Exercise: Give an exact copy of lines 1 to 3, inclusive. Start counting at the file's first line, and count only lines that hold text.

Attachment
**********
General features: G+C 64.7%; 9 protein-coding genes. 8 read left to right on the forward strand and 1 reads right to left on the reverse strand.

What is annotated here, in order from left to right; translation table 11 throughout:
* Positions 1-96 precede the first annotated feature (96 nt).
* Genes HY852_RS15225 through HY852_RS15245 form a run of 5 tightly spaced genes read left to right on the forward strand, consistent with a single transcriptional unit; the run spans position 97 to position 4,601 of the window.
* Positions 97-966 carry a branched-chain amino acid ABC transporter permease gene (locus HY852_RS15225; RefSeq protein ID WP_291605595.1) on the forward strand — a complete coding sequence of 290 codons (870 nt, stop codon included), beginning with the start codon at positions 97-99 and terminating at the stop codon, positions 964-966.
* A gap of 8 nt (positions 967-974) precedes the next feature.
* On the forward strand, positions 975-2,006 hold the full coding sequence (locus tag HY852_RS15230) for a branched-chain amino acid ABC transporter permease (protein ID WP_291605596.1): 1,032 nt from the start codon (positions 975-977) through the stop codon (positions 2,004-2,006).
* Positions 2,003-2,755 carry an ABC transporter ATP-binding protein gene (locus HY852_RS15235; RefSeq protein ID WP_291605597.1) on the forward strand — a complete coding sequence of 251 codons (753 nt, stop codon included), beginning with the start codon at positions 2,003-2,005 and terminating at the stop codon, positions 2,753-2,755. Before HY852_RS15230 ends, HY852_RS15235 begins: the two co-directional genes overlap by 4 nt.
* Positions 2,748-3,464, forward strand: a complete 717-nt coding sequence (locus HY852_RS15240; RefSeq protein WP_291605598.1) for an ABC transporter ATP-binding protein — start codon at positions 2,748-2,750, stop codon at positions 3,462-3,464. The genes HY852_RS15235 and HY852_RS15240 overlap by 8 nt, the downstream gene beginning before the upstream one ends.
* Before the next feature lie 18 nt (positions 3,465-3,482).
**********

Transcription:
General features: G+C 64.7%; 9 protein-coding genes. 8 read left to right on the forward strand and 1 reads right to left on the reverse strand.

What is annotated here, in order from left to right; translation table 11 throughout:
* Positions 1-96 precede the first annotated feature (96 nt).